Format

Send to:

Choose Destination
See comment in PubMed Commons below
Proc Natl Acad Sci U S A. 2011 Mar 1;108(9):3689-94. doi: 10.1073/pnas.1015406108. Epub 2011 Feb 8.

Therapeutical targeting of nucleic acid-sensing Toll-like receptors prevents experimental cerebral malaria.

Author information

  • 1Laboratory of Immunopathology, René Rachou Research Center, Oswaldo Cruz Foundation, Belo Horizonte, 30190-002, Minas Gerais, Brazil.

Abstract

Excessive release of proinflammatory cytokines by innate immune cells is an important component of the pathogenic basis of malaria. Proinflammatory cytokines are a direct output of Toll-like receptor (TLR) activation during microbial infection. Thus, interference with TLR function is likely to render a better clinical outcome by preventing their aberrant activation and the excessive release of inflammatory mediators. Herein, we describe the protective effect and mechanism of action of E6446, a synthetic antagonist of nucleic acid-sensing TLRs, on experimental cerebral malaria (ECM) induced by Plasmodium berghei ANKA. We show that in vitro, low doses of E6446 specifically inhibited the activation of human and mouse TLR9. Tenfold higher concentrations of this compound also inhibited the human TLR8 response to single-stranded RNA. In vivo, therapy with E6446 diminished the activation of TLR9 and prevented the exacerbated cytokine response observed during acute Plasmodium infection. Furthermore, severe signs of ECM, such as limb paralysis, brain vascular leak, and death, were all prevented by oral treatment with E6446. Hence, we provide evidence that supports the involvement of nucleic acid-sensing TLRs in malaria pathogenesis and that interference with the activation of these receptors is a promising strategy to prevent deleterious inflammatory responses that mediate pathogenesis and severity of malaria.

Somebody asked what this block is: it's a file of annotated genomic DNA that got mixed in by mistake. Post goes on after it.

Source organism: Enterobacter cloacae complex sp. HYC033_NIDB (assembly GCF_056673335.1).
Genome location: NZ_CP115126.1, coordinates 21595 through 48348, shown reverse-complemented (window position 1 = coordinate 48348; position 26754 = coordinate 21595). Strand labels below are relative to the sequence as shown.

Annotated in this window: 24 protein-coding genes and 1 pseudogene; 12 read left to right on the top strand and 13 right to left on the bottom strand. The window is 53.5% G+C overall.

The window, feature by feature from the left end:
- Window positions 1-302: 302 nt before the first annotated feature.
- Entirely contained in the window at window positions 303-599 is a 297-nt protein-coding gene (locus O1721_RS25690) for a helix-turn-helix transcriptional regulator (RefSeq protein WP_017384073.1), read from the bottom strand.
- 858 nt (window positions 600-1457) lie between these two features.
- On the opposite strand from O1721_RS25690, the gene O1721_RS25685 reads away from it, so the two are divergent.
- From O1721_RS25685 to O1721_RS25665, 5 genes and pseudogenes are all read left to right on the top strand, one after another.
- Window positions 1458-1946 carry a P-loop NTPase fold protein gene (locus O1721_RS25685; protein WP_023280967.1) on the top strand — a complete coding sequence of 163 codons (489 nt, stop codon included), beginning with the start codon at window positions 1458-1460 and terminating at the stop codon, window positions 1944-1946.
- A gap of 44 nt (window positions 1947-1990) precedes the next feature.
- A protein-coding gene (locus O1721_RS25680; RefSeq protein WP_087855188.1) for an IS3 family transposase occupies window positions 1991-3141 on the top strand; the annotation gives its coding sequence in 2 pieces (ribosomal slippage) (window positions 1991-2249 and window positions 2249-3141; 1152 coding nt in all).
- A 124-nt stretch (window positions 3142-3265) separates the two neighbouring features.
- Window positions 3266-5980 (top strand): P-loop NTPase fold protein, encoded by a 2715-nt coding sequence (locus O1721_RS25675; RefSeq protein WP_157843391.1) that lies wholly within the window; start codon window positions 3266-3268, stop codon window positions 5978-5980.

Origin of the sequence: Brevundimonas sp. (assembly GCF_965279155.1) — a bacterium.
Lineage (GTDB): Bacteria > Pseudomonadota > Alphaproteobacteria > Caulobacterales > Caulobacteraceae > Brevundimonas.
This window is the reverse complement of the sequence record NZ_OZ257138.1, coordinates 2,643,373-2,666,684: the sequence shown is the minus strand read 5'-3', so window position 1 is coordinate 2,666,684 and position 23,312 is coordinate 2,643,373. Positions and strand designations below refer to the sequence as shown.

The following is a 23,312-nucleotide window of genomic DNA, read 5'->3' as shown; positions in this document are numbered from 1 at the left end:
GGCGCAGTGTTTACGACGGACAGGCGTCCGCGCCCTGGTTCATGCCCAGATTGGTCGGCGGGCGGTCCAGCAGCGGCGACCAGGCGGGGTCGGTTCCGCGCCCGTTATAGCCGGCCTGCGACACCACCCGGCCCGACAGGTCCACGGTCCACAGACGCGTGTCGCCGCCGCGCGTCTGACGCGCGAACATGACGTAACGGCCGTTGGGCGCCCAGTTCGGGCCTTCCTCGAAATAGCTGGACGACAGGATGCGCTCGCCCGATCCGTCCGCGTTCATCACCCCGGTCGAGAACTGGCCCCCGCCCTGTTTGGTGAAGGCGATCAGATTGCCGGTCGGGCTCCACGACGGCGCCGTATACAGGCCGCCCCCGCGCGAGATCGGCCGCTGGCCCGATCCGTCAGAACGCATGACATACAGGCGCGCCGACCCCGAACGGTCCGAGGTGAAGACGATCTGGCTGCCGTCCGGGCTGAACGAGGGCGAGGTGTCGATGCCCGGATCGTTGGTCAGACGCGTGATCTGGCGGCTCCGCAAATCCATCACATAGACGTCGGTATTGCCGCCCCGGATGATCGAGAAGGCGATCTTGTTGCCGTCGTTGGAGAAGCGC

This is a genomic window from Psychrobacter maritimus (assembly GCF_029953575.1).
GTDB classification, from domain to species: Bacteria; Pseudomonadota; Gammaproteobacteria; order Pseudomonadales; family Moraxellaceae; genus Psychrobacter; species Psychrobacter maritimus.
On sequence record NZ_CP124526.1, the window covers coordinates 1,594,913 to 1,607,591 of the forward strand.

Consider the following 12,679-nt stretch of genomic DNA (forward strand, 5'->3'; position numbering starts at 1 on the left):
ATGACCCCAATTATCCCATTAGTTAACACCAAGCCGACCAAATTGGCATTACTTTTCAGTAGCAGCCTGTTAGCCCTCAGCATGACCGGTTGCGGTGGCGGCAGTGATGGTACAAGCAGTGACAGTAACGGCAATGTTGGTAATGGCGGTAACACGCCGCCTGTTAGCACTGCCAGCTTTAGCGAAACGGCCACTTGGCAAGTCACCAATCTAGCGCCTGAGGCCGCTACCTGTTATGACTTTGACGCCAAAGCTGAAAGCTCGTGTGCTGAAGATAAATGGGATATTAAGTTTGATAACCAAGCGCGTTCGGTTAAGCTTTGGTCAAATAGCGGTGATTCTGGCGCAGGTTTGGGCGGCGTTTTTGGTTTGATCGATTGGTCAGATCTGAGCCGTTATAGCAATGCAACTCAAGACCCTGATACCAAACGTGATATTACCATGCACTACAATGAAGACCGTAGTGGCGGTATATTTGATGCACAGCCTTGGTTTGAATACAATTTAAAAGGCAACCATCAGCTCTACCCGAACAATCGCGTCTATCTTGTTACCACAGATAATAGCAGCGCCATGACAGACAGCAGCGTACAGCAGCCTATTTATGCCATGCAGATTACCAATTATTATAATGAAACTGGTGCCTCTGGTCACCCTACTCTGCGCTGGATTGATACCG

Comment in

PMID:
21303985
[PubMed - indexed for MEDLINE]
PMCID:
PMC3048158
Free PMC Article
PubMed Commons home

PubMed Commons

0 comments
How to join PubMed Commons

    Supplemental Content

    Full text links

    Icon for HighWire Icon for PubMed Central
    Loading ...
    Write to the Help Desk